The oboe is not a clarinet!
what is an Oboe?
A Guide For Young Oboists
The oboe is not a clarinet and so can you!!
Although many people would beg to differ, the oboe is not a clarinet. It is just not. You may have been thinking that it is, but it’s not. At times, after reading this or attempting to learn to play the oboe, you may even begin to wish the oboe was a clarinet. However, as previously stated, it is not.
No amount of asking to confirm this incongruity will change the fact the the oboe is a different instrument. It is simply not played by a famous cartoon squid. While they are both long, black tubes for music, some obvious differences are: the mouthpiece, the bell, and the keys.
The oboe has a self-contained noise production apparatus known as the reed. This marvel of engineering takes precision, creativity and vision to master, both in playing and making. It is constructed by scraping a folded piece of cane bound by some thread to a cork and metal tube. This setup is named the double reed, and it is twice as remarkable. Truly marvelous sounds can be emitted by this device, but for most of the learning process, a rooster on a firecracker would be considered an upgrade.
The bell of the oboe is rounded and compact. It receives the attention it deserves by merit alone. The oboe projects and sings through the bell with the most minimal flare, while the clarinet bell flares to an obnoxious degree. There have been many treatises written in an attempt to discover what the clarinet could be compensating for with this tactless and overly obvious attempt to imitate the trumpet, but alas, the mystery persists.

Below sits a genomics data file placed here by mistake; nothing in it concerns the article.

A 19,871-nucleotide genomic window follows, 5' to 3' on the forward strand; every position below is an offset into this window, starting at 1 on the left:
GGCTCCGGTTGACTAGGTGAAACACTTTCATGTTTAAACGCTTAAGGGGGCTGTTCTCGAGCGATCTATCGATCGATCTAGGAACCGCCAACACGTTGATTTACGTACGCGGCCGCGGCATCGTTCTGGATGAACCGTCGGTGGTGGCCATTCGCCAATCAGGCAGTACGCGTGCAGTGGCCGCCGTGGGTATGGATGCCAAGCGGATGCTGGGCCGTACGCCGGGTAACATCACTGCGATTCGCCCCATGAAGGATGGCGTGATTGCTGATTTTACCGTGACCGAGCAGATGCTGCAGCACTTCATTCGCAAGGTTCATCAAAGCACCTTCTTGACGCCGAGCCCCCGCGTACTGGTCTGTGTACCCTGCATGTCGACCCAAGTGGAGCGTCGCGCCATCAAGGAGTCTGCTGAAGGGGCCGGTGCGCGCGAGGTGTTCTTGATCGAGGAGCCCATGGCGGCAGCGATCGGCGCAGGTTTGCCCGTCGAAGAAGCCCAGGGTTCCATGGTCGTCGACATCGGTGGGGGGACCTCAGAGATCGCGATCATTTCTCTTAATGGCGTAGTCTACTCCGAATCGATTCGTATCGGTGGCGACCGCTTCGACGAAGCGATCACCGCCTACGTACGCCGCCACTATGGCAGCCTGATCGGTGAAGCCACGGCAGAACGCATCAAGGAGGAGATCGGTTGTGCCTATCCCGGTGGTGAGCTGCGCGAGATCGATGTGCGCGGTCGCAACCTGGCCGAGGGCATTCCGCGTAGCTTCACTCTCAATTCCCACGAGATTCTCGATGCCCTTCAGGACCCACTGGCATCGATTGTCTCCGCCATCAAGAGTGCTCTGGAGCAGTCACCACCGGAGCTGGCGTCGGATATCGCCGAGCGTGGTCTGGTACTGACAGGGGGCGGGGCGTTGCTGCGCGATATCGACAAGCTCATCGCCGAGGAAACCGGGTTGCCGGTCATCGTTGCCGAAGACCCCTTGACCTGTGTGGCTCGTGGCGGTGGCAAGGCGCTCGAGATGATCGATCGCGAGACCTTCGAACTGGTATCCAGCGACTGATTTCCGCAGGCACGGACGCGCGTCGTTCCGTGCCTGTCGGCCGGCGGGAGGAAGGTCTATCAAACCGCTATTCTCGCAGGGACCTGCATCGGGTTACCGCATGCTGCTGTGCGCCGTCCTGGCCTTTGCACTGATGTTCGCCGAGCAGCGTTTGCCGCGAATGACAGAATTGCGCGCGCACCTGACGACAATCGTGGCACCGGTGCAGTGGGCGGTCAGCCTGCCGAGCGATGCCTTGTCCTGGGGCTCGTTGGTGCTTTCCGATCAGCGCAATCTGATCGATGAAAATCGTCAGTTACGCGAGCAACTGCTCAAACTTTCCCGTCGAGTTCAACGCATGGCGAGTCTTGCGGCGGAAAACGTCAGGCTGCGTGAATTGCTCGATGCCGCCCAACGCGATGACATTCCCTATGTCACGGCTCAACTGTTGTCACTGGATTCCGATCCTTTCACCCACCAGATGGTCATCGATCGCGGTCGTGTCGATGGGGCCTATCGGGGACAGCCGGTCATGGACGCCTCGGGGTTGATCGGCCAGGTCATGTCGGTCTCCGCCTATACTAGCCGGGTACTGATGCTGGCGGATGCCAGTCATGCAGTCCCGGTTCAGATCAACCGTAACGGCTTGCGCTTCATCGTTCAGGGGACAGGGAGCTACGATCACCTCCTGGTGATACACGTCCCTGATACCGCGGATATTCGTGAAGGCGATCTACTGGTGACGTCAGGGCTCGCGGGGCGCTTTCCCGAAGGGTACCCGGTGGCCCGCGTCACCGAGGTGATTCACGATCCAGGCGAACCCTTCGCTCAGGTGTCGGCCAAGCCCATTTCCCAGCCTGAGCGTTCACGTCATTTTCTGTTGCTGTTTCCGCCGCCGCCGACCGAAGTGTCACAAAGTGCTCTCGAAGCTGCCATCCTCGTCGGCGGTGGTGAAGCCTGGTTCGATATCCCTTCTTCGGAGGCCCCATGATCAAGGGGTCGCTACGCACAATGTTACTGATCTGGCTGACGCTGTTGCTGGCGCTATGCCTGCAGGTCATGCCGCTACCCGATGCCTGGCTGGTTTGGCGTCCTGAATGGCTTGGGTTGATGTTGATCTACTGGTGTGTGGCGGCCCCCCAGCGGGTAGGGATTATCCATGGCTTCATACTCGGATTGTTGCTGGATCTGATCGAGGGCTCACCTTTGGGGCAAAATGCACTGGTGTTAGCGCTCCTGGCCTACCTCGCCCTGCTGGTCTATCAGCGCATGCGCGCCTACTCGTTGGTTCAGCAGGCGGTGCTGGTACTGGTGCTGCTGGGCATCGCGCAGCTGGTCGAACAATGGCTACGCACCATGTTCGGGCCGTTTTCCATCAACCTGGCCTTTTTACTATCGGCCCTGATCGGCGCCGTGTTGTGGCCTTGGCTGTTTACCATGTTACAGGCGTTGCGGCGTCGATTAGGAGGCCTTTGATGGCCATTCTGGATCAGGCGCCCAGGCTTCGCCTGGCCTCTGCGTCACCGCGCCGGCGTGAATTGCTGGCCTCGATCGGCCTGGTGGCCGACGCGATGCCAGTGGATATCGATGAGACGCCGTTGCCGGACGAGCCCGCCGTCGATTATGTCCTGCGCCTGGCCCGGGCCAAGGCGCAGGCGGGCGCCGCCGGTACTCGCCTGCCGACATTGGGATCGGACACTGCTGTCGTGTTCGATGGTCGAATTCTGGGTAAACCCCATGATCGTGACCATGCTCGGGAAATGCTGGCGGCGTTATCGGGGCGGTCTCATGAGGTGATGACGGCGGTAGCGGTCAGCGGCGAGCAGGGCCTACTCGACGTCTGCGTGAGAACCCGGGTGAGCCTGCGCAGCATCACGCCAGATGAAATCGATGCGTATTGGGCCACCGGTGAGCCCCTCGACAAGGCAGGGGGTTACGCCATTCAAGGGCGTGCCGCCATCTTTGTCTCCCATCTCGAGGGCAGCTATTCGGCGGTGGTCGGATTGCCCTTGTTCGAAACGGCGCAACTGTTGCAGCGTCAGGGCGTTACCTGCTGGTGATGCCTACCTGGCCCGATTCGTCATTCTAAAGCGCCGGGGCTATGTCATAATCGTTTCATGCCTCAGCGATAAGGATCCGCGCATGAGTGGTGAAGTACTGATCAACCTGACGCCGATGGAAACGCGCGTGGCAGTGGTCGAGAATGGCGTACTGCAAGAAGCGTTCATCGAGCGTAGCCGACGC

In contrast, the clarinet has a ready-made mouthpiece into which any novice can slip a single reed and produce the characteristic damp and mellow sound.
The key-work on an oboe is intricate and elegant. Even though there is always, without exception, something malfunctioning on this mechanism, it is required for such grace and beauty, which the oboist enjoys. Developing good technique on the oboe is a lifelong challenge. Technical development is not aided in the least by the cross fingerings and near-light speed finger teleportation required of the mechanism.
The clarinet keys are rudimentary in design and so simple, in fact, that virtuoso technique can be mastered on the clarinet in the time span of a slumber party. If you can tie your shoes, you have good technique on the clarinet.
These differences in the mouthpiece, bell, and keys are fundamental distinctions among these instruments. Additionally range of the Clarinet extends a full octave above that of the oboe which may seem to dwarf the oboe, perhaps this is why the clarinet is so much more popular than the oboe. Perhaps oboists have more refined tastes, who can be sure. There may seem to be a lot at odds between these two staple woodwind instruments, but despite all their differences they do tend to get along.
The oboe is also not a bassoon or a saxophone…